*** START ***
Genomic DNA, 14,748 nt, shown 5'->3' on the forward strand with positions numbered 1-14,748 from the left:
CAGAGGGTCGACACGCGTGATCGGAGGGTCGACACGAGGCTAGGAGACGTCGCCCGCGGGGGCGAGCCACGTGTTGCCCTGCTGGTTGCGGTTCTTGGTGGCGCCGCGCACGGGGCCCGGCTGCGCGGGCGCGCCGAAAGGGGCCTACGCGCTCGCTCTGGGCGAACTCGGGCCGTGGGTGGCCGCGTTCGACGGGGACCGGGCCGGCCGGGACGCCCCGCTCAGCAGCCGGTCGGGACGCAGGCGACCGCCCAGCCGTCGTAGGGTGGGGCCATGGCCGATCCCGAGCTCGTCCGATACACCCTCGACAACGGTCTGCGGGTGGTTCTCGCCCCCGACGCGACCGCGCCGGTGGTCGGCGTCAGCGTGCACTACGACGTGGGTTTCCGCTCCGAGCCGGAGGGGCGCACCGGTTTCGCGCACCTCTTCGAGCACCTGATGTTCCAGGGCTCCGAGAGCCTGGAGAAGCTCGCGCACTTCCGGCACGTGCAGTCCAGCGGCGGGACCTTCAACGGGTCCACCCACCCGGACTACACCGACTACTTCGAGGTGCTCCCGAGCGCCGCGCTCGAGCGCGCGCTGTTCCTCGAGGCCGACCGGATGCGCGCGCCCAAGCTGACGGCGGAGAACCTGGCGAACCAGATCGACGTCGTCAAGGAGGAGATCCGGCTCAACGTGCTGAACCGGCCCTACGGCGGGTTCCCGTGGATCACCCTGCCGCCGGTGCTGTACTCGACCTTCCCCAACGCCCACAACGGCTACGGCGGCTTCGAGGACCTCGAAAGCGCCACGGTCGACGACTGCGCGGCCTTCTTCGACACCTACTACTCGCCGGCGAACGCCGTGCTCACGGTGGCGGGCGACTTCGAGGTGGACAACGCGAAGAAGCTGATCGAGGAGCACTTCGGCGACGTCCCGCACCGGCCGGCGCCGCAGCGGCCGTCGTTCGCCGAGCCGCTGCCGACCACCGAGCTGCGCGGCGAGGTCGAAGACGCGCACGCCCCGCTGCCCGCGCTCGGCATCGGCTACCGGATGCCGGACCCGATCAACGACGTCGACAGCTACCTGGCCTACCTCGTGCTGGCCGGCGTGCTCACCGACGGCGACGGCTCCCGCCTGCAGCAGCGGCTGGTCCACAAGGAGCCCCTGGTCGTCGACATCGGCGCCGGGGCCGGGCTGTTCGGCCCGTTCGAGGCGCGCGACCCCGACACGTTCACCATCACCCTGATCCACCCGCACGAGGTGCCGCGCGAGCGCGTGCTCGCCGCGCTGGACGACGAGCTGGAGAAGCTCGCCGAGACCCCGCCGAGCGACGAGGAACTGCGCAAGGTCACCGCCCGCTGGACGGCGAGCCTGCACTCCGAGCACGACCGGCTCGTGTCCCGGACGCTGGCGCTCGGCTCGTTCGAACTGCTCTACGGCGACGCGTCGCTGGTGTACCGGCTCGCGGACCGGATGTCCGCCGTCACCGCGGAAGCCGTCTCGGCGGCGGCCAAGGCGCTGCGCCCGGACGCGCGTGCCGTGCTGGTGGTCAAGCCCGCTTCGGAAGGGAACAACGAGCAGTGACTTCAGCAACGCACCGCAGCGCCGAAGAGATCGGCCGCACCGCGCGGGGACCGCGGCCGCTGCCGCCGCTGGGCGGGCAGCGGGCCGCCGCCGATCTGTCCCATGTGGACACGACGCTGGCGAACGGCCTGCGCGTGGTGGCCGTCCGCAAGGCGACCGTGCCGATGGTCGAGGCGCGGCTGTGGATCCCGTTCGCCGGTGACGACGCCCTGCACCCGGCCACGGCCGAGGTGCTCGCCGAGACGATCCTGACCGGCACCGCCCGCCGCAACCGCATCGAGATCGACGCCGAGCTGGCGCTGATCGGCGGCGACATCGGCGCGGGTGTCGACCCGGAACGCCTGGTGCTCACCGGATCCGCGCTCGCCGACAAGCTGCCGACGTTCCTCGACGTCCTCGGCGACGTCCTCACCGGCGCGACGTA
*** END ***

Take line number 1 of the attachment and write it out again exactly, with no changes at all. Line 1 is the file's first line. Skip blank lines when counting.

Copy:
Genomic DNA, 14,748 nt, shown 5'->3' on the forward strand with positions numbered 1-14,748 from the left: